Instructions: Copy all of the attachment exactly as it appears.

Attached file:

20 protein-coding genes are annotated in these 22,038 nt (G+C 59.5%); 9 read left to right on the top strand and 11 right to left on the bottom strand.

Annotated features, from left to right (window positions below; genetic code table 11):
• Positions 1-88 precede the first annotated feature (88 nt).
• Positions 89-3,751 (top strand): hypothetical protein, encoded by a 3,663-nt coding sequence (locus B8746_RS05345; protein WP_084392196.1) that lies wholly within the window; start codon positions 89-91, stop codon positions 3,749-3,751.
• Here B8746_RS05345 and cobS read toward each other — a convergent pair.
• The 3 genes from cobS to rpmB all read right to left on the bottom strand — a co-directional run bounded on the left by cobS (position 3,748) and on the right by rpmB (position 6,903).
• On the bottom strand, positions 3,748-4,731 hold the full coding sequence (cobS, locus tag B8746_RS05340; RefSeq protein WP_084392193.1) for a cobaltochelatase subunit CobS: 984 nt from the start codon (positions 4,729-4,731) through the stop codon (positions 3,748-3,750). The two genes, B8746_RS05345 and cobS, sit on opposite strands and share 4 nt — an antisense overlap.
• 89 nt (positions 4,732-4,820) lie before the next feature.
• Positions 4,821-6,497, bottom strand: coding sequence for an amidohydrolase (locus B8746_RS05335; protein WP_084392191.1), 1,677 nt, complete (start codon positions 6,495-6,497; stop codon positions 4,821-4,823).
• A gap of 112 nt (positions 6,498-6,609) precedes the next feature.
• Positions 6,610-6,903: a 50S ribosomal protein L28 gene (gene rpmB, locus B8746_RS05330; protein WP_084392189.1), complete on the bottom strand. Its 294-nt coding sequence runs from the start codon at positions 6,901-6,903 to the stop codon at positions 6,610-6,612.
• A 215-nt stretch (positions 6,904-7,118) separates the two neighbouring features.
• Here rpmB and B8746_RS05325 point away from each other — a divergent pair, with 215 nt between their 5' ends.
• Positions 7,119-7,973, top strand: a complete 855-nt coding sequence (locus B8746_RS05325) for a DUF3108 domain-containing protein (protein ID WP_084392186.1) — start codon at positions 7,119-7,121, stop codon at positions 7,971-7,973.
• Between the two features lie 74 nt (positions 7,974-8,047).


20 protein-coding genes are annotated in these 22,038 nt (G+C 59.5%); 9 read left to right on the top strand and 11 right to left on the bottom strand.

Annotated features, from left to right (window positions below; genetic code table 11):
• Positions 1-88 precede the first annotated feature (88 nt).
• Positions 89-3,751 (top strand): hypothetical protein, encoded by a 3,663-nt coding sequence (locus B8746_RS05345; protein WP_084392196.1) that lies wholly within the window; start codon positions 89-91, stop codon positions 3,749-3,751.
• Here B8746_RS05345 and cobS read toward each other — a convergent pair.
• The 3 genes from cobS to rpmB all read right to left on the bottom strand — a co-directional run bounded on the left by cobS (position 3,748) and on the right by rpmB (position 6,903).
• On the bottom strand, positions 3,748-4,731 hold the full coding sequence (cobS, locus tag B8746_RS05340; RefSeq protein WP_084392193.1) for a cobaltochelatase subunit CobS: 984 nt from the start codon (positions 4,729-4,731) through the stop codon (positions 3,748-3,750). The two genes, B8746_RS05345 and cobS, sit on opposite strands and share 4 nt — an antisense overlap.
• 89 nt (positions 4,732-4,820) lie before the next feature.
• Positions 4,821-6,497, bottom strand: coding sequence for an amidohydrolase (locus B8746_RS05335; protein WP_084392191.1), 1,677 nt, complete (start codon positions 6,495-6,497; stop codon positions 4,821-4,823).
• A gap of 112 nt (positions 6,498-6,609) precedes the next feature.
• Positions 6,610-6,903: a 50S ribosomal protein L28 gene (gene rpmB, locus B8746_RS05330; protein WP_084392189.1), complete on the bottom strand. Its 294-nt coding sequence runs from the start codon at positions 6,901-6,903 to the stop codon at positions 6,610-6,612.
• A 215-nt stretch (positions 6,904-7,118) separates the two neighbouring features.
• Here rpmB and B8746_RS05325 point away from each other — a divergent pair, with 215 nt between their 5' ends.
• Positions 7,119-7,973, top strand: a complete 855-nt coding sequence (locus B8746_RS05325) for a DUF3108 domain-containing protein (protein ID WP_084392186.1) — start codon at positions 7,119-7,121, stop codon at positions 7,971-7,973.
• Between the two features lie 74 nt (positions 7,974-8,047).